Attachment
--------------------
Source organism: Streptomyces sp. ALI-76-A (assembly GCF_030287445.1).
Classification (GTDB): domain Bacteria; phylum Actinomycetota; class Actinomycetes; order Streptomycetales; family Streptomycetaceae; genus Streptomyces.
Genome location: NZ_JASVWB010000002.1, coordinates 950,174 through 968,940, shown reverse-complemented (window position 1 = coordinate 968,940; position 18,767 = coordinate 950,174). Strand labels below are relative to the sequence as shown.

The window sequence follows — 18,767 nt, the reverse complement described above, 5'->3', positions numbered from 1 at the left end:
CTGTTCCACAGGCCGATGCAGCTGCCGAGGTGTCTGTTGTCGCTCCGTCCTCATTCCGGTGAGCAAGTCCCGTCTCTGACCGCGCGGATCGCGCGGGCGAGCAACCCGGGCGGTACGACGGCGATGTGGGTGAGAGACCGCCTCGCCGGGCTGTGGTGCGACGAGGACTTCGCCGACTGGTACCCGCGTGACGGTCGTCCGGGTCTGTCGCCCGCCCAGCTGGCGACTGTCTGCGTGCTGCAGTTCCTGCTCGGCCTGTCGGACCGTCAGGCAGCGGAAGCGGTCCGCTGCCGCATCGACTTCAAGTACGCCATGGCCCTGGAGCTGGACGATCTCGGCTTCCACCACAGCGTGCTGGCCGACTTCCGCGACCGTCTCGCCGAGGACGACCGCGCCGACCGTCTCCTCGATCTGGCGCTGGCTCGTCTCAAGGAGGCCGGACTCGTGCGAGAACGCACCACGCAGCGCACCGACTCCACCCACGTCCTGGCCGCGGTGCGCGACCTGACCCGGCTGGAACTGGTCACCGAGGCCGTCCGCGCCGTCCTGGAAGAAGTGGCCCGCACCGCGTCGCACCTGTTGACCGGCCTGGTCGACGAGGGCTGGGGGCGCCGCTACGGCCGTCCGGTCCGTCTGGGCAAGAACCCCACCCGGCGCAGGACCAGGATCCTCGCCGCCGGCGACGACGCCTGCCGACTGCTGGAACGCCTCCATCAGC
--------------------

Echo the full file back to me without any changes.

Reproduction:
Source organism: Streptomyces sp. ALI-76-A (assembly GCF_030287445.1).
Classification (GTDB): domain Bacteria; phylum Actinomycetota; class Actinomycetes; order Streptomycetales; family Streptomycetaceae; genus Streptomyces.
Genome location: NZ_JASVWB010000002.1, coordinates 950,174 through 968,940, shown reverse-complemented (window position 1 = coordinate 968,940; position 18,767 = coordinate 950,174). Strand labels below are relative to the sequence as shown.

The window sequence follows — 18,767 nt, the reverse complement described above, 5'->3', positions numbered from 1 at the left end:
CTGTTCCACAGGCCGATGCAGCTGCCGAGGTGTCTGTTGTCGCTCCGTCCTCATTCCGGTGAGCAAGTCCCGTCTCTGACCGCGCGGATCGCGCGGGCGAGCAACCCGGGCGGTACGACGGCGATGTGGGTGAGAGACCGCCTCGCCGGGCTGTGGTGCGACGAGGACTTCGCCGACTGGTACCCGCGTGACGGTCGTCCGGGTCTGTCGCCCGCCCAGCTGGCGACTGTCTGCGTGCTGCAGTTCCTGCTCGGCCTGTCGGACCGTCAGGCAGCGGAAGCGGTCCGCTGCCGCATCGACTTCAAGTACGCCATGGCCCTGGAGCTGGACGATCTCGGCTTCCACCACAGCGTGCTGGCCGACTTCCGCGACCGTCTCGCCGAGGACGACCGCGCCGACCGTCTCCTCGATCTGGCGCTGGCTCGTCTCAAGGAGGCCGGACTCGTGCGAGAACGCACCACGCAGCGCACCGACTCCACCCACGTCCTGGCCGCGGTGCGCGACCTGACCCGGCTGGAACTGGTCACCGAGGCCGTCCGCGCCGTCCTGGAAGAAGTGGCCCGCACCGCGTCGCACCTGTTGACCGGCCTGGTCGACGAGGGCTGGGGGCGCCGCTACGGCCGTCCGGTCCGTCTGGGCAAGAACCCCACCCGGCGCAGGACCAGGATCCTCGCCGCCGGCGACGACGCCTGCCGACTGCTGGAACGCCTCCATCAGC